Saddle Soaps Saint Joseph MO

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Puppy Love Dog Salon, LLC
(816) 232-7877
3811 Faraon Street
Saint Joseph, MO
Our professional groomer/owner, Amelia Margulies, is a committed pet lover who offers top knotch service. With 10 years experience in the grooming and dog industry she has now opened her dream salon. We are a small breed grooming salon. We offer a array of wonderful services to your pet. Open Tuesday-Saturday

All Creatures Animal Hospital
(816) 279-0837
3506 Messanie St
Saint Joseph, MO
East Hills Animal Clinic PC
(816) 279-0003
715 N Belt Hwy
Saint Joseph, MO
Green Hills Animal Hospital
(816) 232-4233
3111 N Belt Hwy
Saint Joseph, MO
Puppy Love Dog Salon Llc
(816) 232-7877
3811 Faraon St
St Joseph, MO

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Animal House Pet Salon
(816) 238-1266
3421 S 11th Street Rd
Saint Joseph, MO
Adorable Pets Grooming Salon
(816) 364-5683
3302 Mitchell Ave
Saint Joseph, MO
(816) 233-3082
5201 N Belt Hwy Ste D
Saint Joseph, MO
Just For Pets
(816) 279-5566
3605 Beck Rd
Saint Joseph, MO
Twin Pines Animal Clinic Inc
(816) 364-1089
20994 State Rt K
Saint Joseph, MO
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Saddle Cleaning Tips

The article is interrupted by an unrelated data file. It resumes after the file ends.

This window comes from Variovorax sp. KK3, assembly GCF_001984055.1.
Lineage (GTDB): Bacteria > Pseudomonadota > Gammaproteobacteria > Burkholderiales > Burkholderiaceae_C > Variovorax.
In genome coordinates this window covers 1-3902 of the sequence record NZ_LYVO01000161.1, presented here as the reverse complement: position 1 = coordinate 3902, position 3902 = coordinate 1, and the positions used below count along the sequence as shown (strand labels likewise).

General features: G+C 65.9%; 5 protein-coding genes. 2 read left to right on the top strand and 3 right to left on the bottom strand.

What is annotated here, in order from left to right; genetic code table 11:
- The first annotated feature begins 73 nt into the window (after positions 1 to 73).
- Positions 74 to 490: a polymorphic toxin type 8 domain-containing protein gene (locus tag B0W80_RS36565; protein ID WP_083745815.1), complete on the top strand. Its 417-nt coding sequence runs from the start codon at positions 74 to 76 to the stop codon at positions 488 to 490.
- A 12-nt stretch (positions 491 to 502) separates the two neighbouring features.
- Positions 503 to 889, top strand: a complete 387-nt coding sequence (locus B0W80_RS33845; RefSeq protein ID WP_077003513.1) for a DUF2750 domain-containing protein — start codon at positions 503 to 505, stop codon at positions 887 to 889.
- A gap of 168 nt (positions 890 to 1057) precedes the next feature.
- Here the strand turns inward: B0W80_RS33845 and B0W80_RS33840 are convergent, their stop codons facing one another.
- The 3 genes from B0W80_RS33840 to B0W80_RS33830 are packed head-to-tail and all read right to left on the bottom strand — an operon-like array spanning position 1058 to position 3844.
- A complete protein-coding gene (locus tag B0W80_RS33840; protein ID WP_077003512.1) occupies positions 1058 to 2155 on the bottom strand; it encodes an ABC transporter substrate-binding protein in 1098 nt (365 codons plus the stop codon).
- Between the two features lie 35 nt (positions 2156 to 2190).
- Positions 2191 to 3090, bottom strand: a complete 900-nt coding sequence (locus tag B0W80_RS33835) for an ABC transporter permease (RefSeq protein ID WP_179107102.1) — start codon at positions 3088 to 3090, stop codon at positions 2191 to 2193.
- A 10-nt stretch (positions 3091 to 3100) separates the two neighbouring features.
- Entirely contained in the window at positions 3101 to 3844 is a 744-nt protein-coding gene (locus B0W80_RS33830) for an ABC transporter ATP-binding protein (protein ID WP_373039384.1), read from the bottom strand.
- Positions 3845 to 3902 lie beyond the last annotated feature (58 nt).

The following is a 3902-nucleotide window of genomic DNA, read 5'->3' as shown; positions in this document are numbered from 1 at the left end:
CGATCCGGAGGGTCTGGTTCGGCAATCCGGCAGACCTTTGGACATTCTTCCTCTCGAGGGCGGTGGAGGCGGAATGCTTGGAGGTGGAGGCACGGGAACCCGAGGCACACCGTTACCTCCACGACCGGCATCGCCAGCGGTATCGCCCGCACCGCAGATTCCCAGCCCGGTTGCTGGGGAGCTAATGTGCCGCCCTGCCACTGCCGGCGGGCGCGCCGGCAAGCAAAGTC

"Proper cleaning is perhaps the most neglected and misunderstood part of taking care of leather goods," he says. "It's also one of the most important things you can do to extend the life of your saddle. This process should take you about 30 minutes if you complete it on a regular basis, perhaps once yearly depending on frequency of use and the saddle's overall condition."


Saddle soap
Bucket of warm water
Nylon-bristle brush
Leather conditioner - oil- or wax-based product
Soft rag or scrap of sheepskin (available from a local saddlemaker)

Saddle-Cleaning Steps:

1. Using saddle soap, water and nylon brush, clean the saddle with just enough pressure to work up a lather on the leather. Remember to thoroughly clean areas that directly touch the horse (fenders, stirrup leathers, billets, latigos and back cinch).

2. With the sponge and water, flush clean the areas you've lathered. This process removes surface dirt and opens the leather's pores, which releases dirt that's penetrated the leather.

"Don't be afraid to use lots of water in this step," Schwarz offers. "It won't hurt the leather as long as it's allowed to dry immediately."

3. Allow the leather to dry completely.

4. Apply leather conditioner. Use a scrap of sheepskin if it's an oil-based product or your hands for a wax-based conditioner. Pay close attention to areas that contact the horse.

If the leather is particularly dry (evidenced by stiffness), use 100-percent neatsfoot oil...

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